The story of Hakani has gained international media attention in the past few weeks. Hakani was born in 1995 with a growth deficiency. Her parents were ordered by tribe leaders to poison her because of this. The Suruwah√° tribe believes, as is common in many tribes in the Amazon, that a child born with a deformity has no soul and should therefore be killed. The child is to be buried alive, suffocated with leaves, poisoned, or simply abandoned in the jungle. Hakani’s parents were unable to poison their child and committed suicide, as did Hakani’s grandfather when told to complete the task. Hakani was left to die in the jungle, and if it weren’t for a brother that smuggled food to her, she would have. Brazilian missionary couple Marcia and Edson Suzuki petitioned the government to allow them to remove Hakani from the tribe and finally their wish was granted. Hakani is receiving medical treatment for a thyroid condition and is currently attending school.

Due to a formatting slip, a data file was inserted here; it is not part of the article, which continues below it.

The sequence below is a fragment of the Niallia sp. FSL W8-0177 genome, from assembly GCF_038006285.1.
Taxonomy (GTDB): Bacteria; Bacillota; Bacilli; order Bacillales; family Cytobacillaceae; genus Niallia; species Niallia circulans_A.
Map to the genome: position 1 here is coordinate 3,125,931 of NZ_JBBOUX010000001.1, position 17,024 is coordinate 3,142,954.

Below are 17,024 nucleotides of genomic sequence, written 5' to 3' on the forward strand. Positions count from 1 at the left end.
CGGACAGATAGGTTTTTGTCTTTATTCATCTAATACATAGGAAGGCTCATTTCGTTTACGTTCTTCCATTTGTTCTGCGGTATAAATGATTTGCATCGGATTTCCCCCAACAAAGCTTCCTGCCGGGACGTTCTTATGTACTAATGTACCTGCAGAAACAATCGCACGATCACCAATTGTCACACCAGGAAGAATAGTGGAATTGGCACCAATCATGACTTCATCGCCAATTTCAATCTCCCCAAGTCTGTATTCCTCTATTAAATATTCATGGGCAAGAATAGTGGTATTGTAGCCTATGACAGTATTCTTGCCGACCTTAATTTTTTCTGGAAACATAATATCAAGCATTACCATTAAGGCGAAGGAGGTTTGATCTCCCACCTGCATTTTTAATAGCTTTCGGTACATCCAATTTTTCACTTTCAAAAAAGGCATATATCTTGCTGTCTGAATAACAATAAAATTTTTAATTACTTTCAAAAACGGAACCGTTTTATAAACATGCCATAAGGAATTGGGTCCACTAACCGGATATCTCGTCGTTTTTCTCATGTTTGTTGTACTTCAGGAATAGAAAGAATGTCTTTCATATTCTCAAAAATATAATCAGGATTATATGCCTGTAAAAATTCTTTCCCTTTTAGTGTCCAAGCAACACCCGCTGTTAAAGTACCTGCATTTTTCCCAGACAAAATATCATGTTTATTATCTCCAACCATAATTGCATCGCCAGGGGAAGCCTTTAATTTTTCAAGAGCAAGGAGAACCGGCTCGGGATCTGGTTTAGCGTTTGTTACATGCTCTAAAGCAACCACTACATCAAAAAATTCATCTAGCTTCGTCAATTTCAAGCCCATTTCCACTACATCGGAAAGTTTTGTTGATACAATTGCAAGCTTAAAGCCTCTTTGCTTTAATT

It is not known how many children die a year in this way, as Brazilian authorities often record these deaths as malnutrition cases out of respect for these cultures. It is an argument of cultural relativism— is it a question of murder or the preservation of a culture? Anthropologists argue that abolishing this practice would be in some way a threat to these tribes’ cultures. Human rights groups argue that this is not only a violation of human rights, but that it is simply not logical as this practice actually expedites the extinction of these tribes. I agree with the human rights groups on this issue. Many of these children have problems that are very treatable and instead of looking at this issue as an issue of whether or not we should further isolate these cultures from our civilization, we need to work of getting them access to basic health care. This practice is cruel and has led to a high suicide rate among parents who are not willing to kill their own children. The Brazilian government is currently deciding on “Muwaji’s Law,” a bill that would outlaw infanticide. It might not stop the authorities that falsify the death records, but it would spark a debate, as it already has, about the morality of this issue.